Just got off a pre-recorded interview with Pete Blackshaw for my new Internet radio show on VoiceAmerica (TM) Business: The Corporate Blogging Show. This edition airs next Tuesday (Dec. 5, 2006) at 12 noon Pacific in the regular timeslot.
Pete gave me one of my favorite quotes in The Corporate Blogging Book.
From page 95:
“Blogs are proof positive that there really is a digital trail to word-of-mouth marketing.”
– Pete Blackshaw
I want to share a few highlights of our conversation before I, er, forget them. Pete is the fastest talking and probably the most articulate guest I’ve had so far. (What does this guy eat for breakfast? He is pumped!) I scribbled notes but still didn’t get it all.
The term blogging may disappear
A year from now we may not be using the term blogging (I agree). It may just be part of customer service, something we expect from a company.
Marketers have a responsibility to self-regulate
We, as marketers (i.e. professionals who do this for a living), need to take the lead in self-regulating how we handle transparency and credibility in the social media space. If it’s advertising, it needs to be clear. If it’s not, then say so (just as a print advertorial does).
What’s advertising and what’s not?
Pete gave as an example a video he saw recently on YouTube that was posted by the folks behind the movie “For Your Consideration.” (I saw it over Thanksgiving weekend. It was great.)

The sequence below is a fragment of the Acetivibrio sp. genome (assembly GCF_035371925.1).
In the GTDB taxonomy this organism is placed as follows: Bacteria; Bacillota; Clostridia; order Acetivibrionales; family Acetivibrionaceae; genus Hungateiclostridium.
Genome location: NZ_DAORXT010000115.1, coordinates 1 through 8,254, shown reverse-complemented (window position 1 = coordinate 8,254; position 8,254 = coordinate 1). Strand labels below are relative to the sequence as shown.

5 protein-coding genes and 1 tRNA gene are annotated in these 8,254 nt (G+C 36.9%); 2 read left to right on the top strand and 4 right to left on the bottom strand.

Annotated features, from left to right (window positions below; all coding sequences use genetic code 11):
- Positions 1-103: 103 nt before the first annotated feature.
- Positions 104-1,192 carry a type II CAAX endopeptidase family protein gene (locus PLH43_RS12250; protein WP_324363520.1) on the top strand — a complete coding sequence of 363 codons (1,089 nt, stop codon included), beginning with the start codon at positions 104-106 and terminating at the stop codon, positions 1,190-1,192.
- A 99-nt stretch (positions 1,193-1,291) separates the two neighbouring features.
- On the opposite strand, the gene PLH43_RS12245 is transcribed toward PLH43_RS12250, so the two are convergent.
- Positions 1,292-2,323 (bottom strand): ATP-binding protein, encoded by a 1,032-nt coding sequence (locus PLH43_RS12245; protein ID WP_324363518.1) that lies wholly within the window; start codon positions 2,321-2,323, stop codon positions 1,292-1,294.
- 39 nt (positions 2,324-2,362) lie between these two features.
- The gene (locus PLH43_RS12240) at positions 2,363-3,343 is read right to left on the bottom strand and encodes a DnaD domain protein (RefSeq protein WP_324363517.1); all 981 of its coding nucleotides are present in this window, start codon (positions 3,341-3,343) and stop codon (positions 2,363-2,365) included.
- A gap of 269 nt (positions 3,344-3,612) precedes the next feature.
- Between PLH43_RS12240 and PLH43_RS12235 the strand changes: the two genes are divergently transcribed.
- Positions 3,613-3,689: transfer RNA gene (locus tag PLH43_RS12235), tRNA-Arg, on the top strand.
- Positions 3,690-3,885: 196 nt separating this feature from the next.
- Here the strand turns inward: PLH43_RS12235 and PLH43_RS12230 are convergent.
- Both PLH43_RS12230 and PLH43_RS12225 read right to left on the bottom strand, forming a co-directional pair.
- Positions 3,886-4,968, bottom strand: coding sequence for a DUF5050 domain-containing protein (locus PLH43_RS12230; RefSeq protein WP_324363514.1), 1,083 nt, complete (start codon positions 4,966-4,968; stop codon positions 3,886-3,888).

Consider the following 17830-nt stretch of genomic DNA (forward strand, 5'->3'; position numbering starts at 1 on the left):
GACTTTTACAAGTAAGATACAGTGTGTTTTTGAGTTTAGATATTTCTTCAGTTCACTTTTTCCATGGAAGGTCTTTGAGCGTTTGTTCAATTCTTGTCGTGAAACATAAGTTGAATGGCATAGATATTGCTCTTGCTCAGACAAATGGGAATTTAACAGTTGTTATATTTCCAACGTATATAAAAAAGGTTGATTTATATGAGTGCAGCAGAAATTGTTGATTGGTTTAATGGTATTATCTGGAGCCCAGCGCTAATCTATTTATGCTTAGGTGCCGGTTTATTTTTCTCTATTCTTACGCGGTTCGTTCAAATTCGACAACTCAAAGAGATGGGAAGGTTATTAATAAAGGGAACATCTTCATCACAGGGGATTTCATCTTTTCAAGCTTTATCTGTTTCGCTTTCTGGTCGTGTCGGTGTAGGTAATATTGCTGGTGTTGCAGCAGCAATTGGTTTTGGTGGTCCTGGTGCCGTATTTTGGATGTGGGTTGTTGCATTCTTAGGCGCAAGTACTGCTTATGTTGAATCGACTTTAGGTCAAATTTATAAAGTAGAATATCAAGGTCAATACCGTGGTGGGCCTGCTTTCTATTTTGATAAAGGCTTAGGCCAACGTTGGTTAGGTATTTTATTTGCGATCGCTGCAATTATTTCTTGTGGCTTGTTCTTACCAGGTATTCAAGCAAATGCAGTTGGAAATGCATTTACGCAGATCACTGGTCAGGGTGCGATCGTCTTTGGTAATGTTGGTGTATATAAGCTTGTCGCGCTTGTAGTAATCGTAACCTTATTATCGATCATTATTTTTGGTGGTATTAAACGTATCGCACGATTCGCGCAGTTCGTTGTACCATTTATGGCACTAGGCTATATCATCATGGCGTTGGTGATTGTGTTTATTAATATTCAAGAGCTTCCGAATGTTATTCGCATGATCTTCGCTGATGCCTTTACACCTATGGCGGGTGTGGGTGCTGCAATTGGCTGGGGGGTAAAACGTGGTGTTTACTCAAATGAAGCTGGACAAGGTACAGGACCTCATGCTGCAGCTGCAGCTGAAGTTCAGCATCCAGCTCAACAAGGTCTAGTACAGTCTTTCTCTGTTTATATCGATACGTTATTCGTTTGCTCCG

Was it really a “most popular” video? (He noticed it at the top of YouTube’s home page.) Or was it a paid-for placement? He also noticed a movie banner above the video. Watch the video and read Pete’s blog entry.
Consumers *hate* to be tricked.
Connecting the dots between a brand and the blogosphere
Pete has been fascinated by one of the videos created for Dove’s Real Beauty campaign. It shows a woman getting a high-voltage beauty makeover, set against a great sound track. She is totally transformed, unrecognizable at the end. The kicker: “No wonder our perception of beauty is so distorted.”
The video was created by Unilever’s ad agency; then uploaded to YouTube where it has gotten nearly a million views. It has also been posted to an astonishing number of women’s blogs. (Yes it really makes a point most women can relate to.) The value to the Dove brand: incalculable.
Read Pete’s ClickZ case study. He calls this passalong phenomenon “consumer-fortified” media. I.e. it’s not consumer-generated per se (an agency created it). But bloggers spreading the video around have embedded it in a permanent digital trail that benefits the brand.
(Note: Unilever is a client of Nielsen BuzzMetrics.)
Using his personal blog to make the point about why blogging matters
He finished our one-hour show by telling me how he uses his personal blog, Dos Bebes (about his now 15-month-old twins) to illustrate what makes the blogosphere tick: “the emotional gratification to be heard and to connect.” It works for individuals; it works for companies who want consumers to pay attention to their brand.